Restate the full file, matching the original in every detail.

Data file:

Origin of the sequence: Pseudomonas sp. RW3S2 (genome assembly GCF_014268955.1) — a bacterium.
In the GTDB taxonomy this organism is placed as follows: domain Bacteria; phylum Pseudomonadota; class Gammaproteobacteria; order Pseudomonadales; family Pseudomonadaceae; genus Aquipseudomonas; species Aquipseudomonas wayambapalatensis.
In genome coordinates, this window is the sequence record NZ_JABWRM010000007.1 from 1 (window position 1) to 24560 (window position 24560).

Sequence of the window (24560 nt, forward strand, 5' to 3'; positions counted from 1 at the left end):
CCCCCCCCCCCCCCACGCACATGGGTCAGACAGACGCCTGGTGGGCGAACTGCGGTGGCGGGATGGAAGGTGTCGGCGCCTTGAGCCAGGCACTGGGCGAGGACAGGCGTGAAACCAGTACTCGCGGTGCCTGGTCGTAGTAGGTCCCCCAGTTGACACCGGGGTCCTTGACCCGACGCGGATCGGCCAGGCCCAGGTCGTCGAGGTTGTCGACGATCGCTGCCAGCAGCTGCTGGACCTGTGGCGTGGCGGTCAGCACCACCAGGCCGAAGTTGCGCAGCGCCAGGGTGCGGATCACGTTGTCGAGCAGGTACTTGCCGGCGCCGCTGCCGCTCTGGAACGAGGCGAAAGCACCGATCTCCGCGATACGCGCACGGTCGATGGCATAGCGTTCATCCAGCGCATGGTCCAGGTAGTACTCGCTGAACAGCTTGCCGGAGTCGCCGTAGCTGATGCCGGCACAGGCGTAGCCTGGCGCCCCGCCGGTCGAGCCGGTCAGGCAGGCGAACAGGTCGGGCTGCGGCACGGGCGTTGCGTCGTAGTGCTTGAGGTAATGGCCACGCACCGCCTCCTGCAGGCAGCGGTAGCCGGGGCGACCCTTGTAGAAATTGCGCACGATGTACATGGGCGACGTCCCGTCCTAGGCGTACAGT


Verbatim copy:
Origin of the sequence: Pseudomonas sp. RW3S2 (genome assembly GCF_014268955.1) — a bacterium.
In the GTDB taxonomy this organism is placed as follows: domain Bacteria; phylum Pseudomonadota; class Gammaproteobacteria; order Pseudomonadales; family Pseudomonadaceae; genus Aquipseudomonas; species Aquipseudomonas wayambapalatensis.
In genome coordinates, this window is the sequence record NZ_JABWRM010000007.1 from 1 (window position 1) to 24560 (window position 24560).

Sequence of the window (24560 nt, forward strand, 5' to 3'; positions counted from 1 at the left end):
CCCCCCCCCCCCCCACGCACATGGGTCAGACAGACGCCTGGTGGGCGAACTGCGGTGGCGGGATGGAAGGTGTCGGCGCCTTGAGCCAGGCACTGGGCGAGGACAGGCGTGAAACCAGTACTCGCGGTGCCTGGTCGTAGTAGGTCCCCCAGTTGACACCGGGGTCCTTGACCCGACGCGGATCGGCCAGGCCCAGGTCGTCGAGGTTGTCGACGATCGCTGCCAGCAGCTGCTGGACCTGTGGCGTGGCGGTCAGCACCACCAGGCCGAAGTTGCGCAGCGCCAGGGTGCGGATCACGTTGTCGAGCAGGTACTTGCCGGCGCCGCTGCCGCTCTGGAACGAGGCGAAAGCACCGATCTCCGCGATACGCGCACGGTCGATGGCATAGCGTTCATCCAGCGCATGGTCCAGGTAGTACTCGCTGAACAGCTTGCCGGAGTCGCCGTAGCTGATGCCGGCACAGGCGTAGCCTGGCGCCCCGCCGGTCGAGCCGGTCAGGCAGGCGAACAGGTCGGGCTGCGGCACGGGCGTTGCGTCGTAGTGCTTGAGGTAATGGCCACGCACCGCCTCCTGCAGGCAGCGGTAGCCGGGGCGACCCTTGTAGAAATTGCGCACGATGTACATGGGCGACGTCCCGTCCTAGGCGTACAGT